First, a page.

South Carolina legislative leader Murrell Smith will enter his first full year at the head of the Palmetto State’s House of Representatives with a “Republican” supermajority at his back. Is that a good thing? Eh … unsure. One thing is for sure, though: The recently elevated legislative leader will have absolutely no excuses when it comes to implementing fiscally conservative policy.
Or not …
The party of “lower taxes” and “less government” – whose candidates love to remind voters every election how “conservative” they are – now finds itself in a position of total dominance in the S.C. House.
There is nothing GOP lawmakers can’t do … and nothing the perpetual minority party can do to stop them from doing what they want.
That means the GOP can pass long-overdue tax cuts, make smarter spending decisions and sustain fiscally conservative vetoes from “Republican” governor Henry McMaster.
Assuming he gives them a chance this time …
In addition to its dramatic success at the statewide level on Tuesday evening (including McMaster’s landslide reelection), the GOP added to its numbers in the House – entering the coming legislative session with 88 out of 124 seats in the red column.
That’s a net gain of six seats … and it means 70.9 percent of the chamber will be controlled by the GOP heading into 2023, well above the two-thirds threshold required for supermajority status.
The S.C. Senate – which is on the cusp of a GOP supermajority – was not on the ballot in 2022. Its members will face voters in 2024.
Worth noting? In keeping with South Carolina’s notoriously anti-competitive electoral maps, a staggering 56 of the 88 House seats won by the GOP on Tuesday night featured races in which the incumbents (or party nominees) were unopposed.
Of the 36 Democratic seats in the chamber, 18 featured incumbents (or party nominees) who ran unopposed.
In other words, for 74 of the 124 seats in the House – or 59.7 percent of the chamber – last night’s election wasn’t an election. It was a one lever (err, one touchscreen) situation.
Sadly … this was among the more competitive election cycles, too.
In addition to the mass of unopposed seats, only a handful of races were within five percentage points. Five races, to be precise – four of which were won by Democrats and one which was won by “Republicans.” And yes, I am reliably informed the victorious GOP candidate in that race, Matt Leber, should be good for some headlines in the months to come.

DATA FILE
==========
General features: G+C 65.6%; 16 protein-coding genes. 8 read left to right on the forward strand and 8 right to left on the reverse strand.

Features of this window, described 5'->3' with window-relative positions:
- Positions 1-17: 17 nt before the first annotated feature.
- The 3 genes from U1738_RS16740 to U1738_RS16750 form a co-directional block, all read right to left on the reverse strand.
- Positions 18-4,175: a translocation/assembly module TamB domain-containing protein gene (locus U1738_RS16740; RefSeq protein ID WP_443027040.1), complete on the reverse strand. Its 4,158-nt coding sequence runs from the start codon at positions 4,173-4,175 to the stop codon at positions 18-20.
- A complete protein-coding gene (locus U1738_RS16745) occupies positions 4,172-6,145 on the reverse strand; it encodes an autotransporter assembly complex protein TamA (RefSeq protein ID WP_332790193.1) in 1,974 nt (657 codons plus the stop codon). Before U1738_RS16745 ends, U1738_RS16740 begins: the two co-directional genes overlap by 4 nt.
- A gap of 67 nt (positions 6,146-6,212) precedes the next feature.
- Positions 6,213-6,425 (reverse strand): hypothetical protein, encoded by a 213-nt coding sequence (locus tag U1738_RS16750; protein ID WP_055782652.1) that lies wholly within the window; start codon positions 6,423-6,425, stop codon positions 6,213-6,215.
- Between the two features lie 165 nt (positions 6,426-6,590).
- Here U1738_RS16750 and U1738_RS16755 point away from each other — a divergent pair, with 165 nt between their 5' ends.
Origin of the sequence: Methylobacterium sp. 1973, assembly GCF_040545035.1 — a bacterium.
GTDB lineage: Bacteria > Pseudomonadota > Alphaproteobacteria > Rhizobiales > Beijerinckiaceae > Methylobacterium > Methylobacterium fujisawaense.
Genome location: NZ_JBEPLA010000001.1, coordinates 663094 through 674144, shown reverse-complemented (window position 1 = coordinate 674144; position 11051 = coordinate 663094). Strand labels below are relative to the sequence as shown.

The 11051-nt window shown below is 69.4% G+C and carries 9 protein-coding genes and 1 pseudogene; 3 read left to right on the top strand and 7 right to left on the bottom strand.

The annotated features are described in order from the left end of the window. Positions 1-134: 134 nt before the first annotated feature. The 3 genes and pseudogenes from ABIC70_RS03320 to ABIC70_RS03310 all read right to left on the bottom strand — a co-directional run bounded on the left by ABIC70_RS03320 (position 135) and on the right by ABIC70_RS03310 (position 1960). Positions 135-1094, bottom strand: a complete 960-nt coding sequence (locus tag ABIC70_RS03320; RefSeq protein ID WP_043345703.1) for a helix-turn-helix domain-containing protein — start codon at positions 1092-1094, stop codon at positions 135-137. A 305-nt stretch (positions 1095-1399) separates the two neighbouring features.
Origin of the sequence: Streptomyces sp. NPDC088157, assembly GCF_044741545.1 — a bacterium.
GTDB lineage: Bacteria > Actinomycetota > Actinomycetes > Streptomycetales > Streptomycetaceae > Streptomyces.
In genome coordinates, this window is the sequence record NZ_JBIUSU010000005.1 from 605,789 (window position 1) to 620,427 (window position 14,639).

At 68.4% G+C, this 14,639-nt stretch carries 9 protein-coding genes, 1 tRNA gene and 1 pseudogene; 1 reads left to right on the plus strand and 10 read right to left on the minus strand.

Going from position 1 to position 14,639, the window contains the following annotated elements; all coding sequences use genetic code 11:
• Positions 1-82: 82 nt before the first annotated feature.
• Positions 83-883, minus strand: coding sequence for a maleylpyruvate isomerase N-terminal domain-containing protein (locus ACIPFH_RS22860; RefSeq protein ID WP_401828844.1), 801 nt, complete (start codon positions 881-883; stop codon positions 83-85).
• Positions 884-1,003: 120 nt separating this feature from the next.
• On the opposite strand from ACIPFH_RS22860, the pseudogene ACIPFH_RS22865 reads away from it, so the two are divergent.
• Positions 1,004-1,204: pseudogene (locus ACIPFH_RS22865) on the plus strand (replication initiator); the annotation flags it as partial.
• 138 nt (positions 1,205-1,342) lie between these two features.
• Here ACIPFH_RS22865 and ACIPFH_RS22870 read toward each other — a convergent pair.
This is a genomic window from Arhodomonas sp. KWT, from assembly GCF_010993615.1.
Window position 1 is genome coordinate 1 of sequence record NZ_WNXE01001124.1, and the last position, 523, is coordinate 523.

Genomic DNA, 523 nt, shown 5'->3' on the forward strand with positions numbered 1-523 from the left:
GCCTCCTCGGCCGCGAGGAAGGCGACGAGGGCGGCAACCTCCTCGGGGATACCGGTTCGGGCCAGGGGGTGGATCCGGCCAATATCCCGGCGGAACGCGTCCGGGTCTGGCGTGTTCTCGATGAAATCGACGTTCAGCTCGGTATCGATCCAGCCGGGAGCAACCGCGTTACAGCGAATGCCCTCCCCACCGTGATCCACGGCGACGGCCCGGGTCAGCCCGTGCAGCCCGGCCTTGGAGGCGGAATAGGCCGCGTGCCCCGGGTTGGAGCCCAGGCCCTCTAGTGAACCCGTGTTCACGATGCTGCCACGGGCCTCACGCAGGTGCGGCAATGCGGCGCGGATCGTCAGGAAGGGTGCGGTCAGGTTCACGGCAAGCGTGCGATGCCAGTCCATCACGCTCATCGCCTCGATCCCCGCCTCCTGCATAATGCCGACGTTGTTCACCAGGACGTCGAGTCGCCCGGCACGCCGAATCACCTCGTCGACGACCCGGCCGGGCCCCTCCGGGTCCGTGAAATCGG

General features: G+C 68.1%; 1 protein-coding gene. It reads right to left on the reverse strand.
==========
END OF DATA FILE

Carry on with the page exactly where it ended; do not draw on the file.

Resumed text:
Democrats’ lone pickup? The defeat of veteran representative Kirkman Finlay of Columbia, S.C. – a race which saw a deluge of dark money mail and other illegal tactics targeting the incumbent. Meanwhile, Democrats saw five of their black incumbents – Anne Parks, Kimberly Johnson, Shedron Williams, Krystle Matthews and Chardale Murray – go down in defeat.
“I was hopeful but not optimistic about gains, but I did not expect this,” former state lawmaker Mandy Powers Norrell tweeted in response to those losses, which many are attributing to the atrocious campaign run by gubernatorial nominee Joe Cunningham.
Hmmm … maybe the Democratic establishment’s alienation of black voters during the primary election this spring wasn’t such a smart move after all?
As I have previously pointed out, non-competitive districts lead to non-competitive elections – which perpetuate “a lack of accountability among those who hold office in the Palmetto State.”
And sadly, what is true at the district level in 2022 was true at the state level, too …
ABOUT THE AUTHOR …
Will Folks is the founding editor of the news outlet you are currently reading. Prior to founding FITSNews, he served as press secretary to the governor of South Carolina. He lives in the Midlands region of the state with his wife and seven children. And yes, he has lots of hats – including that Indianapolis Colts’ greyscale lid pictured above.
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